The manual calls for mini digital servos, which are unusual for
an airplane this large; however, the Tactic TSX25 servos used
were perfect for the job with more than 84 ounce-inch of torque.
The large canopy doubles as a hatch. This opens up a large portion of the fuselage, giving
access to the radio and power system equipment. It’s held in place with a single spring
Another design update that Tower Hobbies has
implemented into this Kaos is removable tail surfaces. The
vertical fin has two long threaded rods built in. These rods
fit through matching holes in the horizontal stabilizer then
through the fuselage.
Locknuts are threaded onto each of the rods using an
included plastic socket wrench, fastening the tail assembly to
the fuselage. I found it easy and with the locking tabs and pins,
everything is firmly locked in place.
Mounting the nose gear goes quickly because all of the holes
and blind nuts are preinstalled. However, this particular nose
gear assembly came with a stripped-out screw that holds on
the steering arm. I chose to drill out the hole slightly, and re-tap it for a larger screw and that solved the problem. With that
fixed, the nose gear was reattached, the steering arm installed,
and I was moving on to the powerplant.
Tower Hobbies asked that I review the Kaos with both
electric and glow power, supplying the appropriate power
systems for each. Knowing this up front, I decided to tackle
the electric version first because of the cutting needed to fit
the glow engine into the cowl.
For electric power, the first thing to do is assemble the motor’s
mounting box. It’s assembled from several pieces of laser-cut
light plywood. Because many of the pieces have offset holes,
care must be taken to ensure that things are correctly positioned
before laminating them, or gluing them in place. Small
hardwood triangle stock is included to reinforce the joints.
After it is assembled, the motor box is attached to the firewall
by four bolts that thread into the preinstalled blind nuts. The
motor—a RimFire . 80 in this case—is bolted to the front of the
box. Whatever ESC you use will likely have to be mounted to
the bottom of the motor box. I tried everything I could think of
to fit the supplied Castle Creations Phoenix 75 ESC inside the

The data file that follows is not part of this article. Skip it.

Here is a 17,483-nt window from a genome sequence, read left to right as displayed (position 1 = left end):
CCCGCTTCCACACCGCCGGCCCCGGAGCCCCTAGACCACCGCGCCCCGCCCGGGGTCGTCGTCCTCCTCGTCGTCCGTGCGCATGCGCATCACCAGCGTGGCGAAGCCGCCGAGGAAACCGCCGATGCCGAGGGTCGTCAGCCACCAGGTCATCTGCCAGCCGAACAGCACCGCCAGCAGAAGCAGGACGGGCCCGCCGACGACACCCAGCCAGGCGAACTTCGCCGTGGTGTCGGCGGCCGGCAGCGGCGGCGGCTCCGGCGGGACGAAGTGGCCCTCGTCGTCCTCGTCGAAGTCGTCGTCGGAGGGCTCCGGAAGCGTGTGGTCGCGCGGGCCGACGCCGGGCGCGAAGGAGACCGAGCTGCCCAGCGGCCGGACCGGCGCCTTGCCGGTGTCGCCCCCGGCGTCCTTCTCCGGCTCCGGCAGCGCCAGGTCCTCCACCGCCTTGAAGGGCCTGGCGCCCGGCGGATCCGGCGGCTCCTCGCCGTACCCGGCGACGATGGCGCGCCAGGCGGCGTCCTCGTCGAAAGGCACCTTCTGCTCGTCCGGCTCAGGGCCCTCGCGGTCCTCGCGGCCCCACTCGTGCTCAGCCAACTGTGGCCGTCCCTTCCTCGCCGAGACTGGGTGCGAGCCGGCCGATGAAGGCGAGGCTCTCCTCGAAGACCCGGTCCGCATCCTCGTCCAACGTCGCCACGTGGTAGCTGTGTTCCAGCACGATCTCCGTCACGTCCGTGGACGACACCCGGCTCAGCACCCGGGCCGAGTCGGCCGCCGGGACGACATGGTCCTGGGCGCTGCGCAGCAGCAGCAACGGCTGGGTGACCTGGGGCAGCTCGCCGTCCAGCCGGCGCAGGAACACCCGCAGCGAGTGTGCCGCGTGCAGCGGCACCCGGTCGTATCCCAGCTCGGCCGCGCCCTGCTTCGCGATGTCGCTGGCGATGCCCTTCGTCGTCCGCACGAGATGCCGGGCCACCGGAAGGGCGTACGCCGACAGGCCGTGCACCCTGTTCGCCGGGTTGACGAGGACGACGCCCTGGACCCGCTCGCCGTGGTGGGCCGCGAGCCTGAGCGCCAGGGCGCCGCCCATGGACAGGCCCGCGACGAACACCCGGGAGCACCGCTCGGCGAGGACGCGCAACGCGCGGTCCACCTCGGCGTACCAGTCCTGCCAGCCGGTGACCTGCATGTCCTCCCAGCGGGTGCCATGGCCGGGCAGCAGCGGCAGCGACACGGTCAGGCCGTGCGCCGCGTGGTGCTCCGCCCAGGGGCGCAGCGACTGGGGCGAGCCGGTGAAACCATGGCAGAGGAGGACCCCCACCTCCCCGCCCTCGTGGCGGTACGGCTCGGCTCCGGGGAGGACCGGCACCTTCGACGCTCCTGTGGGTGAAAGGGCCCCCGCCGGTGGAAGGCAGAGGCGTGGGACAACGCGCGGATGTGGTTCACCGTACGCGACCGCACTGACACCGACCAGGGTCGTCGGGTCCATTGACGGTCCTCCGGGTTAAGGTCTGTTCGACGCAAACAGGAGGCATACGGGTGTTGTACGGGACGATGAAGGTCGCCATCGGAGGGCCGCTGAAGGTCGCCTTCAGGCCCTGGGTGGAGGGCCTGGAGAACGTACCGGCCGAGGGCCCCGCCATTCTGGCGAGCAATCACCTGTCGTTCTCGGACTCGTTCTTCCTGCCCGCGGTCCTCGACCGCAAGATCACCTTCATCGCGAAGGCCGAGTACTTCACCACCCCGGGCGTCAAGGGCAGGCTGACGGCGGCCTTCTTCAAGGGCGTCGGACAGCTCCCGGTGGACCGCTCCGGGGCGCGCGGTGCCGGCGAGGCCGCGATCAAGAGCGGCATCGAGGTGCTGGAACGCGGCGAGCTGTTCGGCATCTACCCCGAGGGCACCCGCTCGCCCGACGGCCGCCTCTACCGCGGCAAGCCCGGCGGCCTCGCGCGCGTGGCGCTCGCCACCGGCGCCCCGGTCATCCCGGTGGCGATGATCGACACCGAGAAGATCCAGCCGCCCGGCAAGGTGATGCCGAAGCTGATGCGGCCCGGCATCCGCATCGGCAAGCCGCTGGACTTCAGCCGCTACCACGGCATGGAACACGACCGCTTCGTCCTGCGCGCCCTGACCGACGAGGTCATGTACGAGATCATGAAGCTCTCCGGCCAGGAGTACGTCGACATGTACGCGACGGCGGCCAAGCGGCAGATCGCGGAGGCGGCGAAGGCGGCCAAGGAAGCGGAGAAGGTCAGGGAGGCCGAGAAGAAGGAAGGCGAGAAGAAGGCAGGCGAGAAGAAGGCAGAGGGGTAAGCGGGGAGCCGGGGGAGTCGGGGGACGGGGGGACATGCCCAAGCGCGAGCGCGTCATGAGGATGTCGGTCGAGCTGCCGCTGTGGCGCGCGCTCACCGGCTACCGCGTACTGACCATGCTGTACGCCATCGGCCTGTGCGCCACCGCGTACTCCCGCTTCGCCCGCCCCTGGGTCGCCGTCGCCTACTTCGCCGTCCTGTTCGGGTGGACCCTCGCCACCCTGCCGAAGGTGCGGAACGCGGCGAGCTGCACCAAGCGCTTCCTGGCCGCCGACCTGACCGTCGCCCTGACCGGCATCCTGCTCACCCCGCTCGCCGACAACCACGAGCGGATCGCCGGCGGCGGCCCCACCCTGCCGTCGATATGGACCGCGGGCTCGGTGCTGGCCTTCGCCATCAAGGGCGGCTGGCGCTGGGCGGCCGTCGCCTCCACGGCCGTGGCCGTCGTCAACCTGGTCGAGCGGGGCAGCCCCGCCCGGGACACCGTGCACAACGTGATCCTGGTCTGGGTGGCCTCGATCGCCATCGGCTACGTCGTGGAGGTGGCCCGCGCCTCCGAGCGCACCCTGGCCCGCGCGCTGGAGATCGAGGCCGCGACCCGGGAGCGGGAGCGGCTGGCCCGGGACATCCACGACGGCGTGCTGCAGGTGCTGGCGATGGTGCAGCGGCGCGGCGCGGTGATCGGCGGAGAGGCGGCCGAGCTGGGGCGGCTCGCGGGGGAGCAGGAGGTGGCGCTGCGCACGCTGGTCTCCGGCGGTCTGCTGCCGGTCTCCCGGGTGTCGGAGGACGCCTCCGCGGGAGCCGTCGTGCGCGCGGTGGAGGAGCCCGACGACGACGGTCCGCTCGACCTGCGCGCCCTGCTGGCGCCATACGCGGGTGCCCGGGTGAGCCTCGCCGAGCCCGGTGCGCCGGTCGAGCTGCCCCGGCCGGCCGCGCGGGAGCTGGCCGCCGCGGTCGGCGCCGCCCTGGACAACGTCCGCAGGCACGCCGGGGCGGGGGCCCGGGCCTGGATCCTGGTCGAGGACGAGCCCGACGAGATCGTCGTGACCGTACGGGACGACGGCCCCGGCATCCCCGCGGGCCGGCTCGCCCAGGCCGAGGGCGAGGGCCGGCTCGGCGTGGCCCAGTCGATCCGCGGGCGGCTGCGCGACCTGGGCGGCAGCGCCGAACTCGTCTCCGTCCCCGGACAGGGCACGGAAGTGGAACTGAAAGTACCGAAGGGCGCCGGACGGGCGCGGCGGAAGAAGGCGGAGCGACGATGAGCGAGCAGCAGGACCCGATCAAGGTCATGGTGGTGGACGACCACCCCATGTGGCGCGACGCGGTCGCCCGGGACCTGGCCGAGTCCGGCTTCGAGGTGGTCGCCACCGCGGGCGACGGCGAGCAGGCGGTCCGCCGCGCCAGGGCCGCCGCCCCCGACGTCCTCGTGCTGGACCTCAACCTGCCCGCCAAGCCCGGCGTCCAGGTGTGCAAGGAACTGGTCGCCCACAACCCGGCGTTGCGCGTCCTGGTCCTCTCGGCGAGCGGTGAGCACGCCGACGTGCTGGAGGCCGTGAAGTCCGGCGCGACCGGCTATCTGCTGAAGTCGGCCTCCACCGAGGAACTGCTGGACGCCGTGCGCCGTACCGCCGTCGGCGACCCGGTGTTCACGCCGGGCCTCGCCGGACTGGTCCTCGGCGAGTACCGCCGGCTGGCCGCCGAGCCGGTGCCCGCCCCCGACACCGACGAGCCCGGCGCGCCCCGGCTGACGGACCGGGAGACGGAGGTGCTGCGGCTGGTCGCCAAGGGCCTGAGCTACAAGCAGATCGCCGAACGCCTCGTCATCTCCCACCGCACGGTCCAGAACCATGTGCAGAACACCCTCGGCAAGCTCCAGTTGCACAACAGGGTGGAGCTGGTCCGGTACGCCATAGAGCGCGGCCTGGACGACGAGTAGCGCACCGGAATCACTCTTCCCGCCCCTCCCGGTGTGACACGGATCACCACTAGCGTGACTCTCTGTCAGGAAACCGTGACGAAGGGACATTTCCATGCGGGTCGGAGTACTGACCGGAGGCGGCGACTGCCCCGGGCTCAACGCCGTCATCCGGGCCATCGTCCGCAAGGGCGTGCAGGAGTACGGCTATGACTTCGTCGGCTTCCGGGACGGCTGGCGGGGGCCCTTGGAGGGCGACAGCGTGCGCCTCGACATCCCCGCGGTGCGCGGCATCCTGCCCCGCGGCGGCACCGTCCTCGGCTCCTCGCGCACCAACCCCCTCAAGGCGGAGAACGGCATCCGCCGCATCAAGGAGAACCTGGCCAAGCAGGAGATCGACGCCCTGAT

box, but in the end, I mounted it much as shown in the manual.
Fitting the cowl requires the usual trial and error to fit it
around the nose gear and to clear the ESC. A few holes need
to be cut to allow air to cool the motor, ESC, and batteries.
Use your own judgment on their placement, and the manual
also offers some ideas. Because I needed to use this cowl
again for the glow installation, I chose to cut three large holes
in the same spot I would have to trim away for the two-stroke engine. It is slightly unconventional, but it worked well
for this review.
Now it’s time to install the radio gear. First up is installing
the rudder and elevator servos, their pushrods, and the
control horns on the tail surfaces. With the plastic guide
tubes preinstalled in the fuselage, this was easy and only took
a few minutes.
Two laser-cut light plywood shelves are included in the kit.
One is for the receiver and flight-pack battery that mounts
above the servos, toward the rear of the cabin area. The
other is for the tank/battery tray and that mounts up against
the firewall. Both trays are held in place by first gluing in
hardwood blocks, then securing the trays into position with
four screws each.
As per the instructions, I mounted the
Tactic receiver and a flight pack battery
on the rear tray. Many might argue why
I choose to use a separate flight pack
battery when the Phoenix 75 has a
built-in ESC. I’ve always used a receiver
battery for 4S or larger aircraft, just for
safety’s sake. In the case of this review,
I would need that battery for the glow
conversion, so it was a no-brainer.
With everything in place except the
battery, it was time to figure out the
center of gravity (CG). Two FlightPower
6S LiPo batteries were included: a 3,800
mAh and a 4,400 mAh. The 4,400 mAh
battery weighs the most, so I used it to
balance the Kaos.
The Kaos has a wide CG range—
between 4 and 5 inches as measured
from the wing’s leading edge at the root.
This, coupled with the long battery tray,
allowed me to position the battery for
66 Model Aviation JANUARY 2016 www.ModelAviation.com